My publication record as a theoretical chemist is diverse, to put it mildly. I’ve written papers on everything from high-dimensional functional representation to quantum search algorithms to proton-coupled electron transfer to superadiabatic dynamics. However, my favorite projects involves a problem I’ve been mulling over for almost 18 years. It emerges naturally from spin physics, but is basically a mathematical problem that raises basic questions that could be applicable to many other problems.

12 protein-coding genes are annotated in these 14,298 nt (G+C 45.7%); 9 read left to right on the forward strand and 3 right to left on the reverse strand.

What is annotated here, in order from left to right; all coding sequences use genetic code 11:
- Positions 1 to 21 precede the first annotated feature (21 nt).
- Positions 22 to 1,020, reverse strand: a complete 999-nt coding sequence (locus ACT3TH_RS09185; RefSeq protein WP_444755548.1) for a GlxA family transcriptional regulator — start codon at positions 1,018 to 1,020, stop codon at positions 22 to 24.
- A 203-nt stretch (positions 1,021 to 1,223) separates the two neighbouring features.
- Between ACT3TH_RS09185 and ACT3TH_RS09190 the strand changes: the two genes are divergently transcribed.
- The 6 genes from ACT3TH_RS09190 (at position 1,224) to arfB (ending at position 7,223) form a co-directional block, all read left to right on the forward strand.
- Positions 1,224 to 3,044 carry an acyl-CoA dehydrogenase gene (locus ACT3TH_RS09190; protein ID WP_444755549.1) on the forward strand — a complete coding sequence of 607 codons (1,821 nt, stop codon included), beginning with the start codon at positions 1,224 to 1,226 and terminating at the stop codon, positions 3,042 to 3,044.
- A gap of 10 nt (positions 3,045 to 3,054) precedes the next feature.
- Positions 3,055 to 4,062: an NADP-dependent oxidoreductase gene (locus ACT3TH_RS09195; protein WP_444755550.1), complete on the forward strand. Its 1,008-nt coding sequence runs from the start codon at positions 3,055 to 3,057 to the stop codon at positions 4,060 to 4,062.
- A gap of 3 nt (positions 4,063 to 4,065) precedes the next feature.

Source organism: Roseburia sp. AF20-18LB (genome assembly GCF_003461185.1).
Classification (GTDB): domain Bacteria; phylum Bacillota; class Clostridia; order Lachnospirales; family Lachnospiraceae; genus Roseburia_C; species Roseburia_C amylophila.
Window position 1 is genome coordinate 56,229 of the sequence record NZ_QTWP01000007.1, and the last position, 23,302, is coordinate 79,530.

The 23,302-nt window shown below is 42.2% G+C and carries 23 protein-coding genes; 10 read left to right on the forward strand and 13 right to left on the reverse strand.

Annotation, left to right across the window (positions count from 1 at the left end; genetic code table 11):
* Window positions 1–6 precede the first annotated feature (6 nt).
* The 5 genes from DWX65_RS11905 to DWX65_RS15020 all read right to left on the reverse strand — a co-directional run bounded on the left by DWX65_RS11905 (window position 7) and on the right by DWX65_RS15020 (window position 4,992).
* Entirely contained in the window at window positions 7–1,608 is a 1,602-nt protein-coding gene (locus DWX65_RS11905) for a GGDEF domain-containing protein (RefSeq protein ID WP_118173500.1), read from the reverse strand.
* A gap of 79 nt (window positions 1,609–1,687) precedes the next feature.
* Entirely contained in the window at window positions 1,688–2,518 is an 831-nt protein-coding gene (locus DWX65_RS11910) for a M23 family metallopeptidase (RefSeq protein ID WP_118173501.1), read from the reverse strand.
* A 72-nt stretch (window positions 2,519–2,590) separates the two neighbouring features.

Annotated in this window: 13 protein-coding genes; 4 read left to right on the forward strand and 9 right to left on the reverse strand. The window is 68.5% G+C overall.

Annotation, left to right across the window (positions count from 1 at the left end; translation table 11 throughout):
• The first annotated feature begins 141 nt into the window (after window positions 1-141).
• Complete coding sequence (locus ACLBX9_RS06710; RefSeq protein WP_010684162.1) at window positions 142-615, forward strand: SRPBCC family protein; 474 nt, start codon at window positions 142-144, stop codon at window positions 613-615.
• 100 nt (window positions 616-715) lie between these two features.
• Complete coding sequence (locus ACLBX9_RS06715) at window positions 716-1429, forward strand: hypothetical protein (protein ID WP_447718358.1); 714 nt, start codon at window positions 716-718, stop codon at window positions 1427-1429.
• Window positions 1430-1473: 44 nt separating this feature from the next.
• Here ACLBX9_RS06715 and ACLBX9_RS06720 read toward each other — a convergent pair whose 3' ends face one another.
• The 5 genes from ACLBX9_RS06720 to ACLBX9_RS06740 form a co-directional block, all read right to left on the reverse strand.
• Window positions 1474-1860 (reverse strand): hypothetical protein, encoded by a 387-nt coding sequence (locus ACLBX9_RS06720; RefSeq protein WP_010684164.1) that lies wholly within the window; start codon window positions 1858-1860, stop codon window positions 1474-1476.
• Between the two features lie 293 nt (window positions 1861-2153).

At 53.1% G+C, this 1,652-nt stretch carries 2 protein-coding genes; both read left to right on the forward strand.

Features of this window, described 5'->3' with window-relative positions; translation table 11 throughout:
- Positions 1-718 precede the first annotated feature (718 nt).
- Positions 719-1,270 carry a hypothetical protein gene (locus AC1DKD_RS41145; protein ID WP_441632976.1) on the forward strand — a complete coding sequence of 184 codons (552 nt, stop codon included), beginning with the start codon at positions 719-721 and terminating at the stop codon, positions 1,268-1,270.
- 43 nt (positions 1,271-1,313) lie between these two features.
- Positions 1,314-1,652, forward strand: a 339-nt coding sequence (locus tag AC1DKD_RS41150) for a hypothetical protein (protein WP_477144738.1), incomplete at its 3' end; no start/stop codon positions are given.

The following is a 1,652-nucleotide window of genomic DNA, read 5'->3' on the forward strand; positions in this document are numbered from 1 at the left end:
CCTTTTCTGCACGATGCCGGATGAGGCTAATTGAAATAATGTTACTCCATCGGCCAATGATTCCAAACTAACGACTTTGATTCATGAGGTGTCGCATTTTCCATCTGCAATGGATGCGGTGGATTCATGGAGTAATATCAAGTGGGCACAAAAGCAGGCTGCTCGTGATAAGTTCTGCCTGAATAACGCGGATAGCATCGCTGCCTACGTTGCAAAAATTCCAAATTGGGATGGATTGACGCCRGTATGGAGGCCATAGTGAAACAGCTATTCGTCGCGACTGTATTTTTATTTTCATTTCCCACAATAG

I’ll sketch the problem below in the hopes that brighter minds than mine can solve it. The outline of this article will be: 1) A Big Question 2) The Physical Observation 3) The Required Proof and 4) A Few Hints.
The Big Question
The brute for solution to this problem is to obtain a complete set of eigenvectors and eigenvalues for and such that and are eigenvectors of and corresponding to eigenvalues and respectively.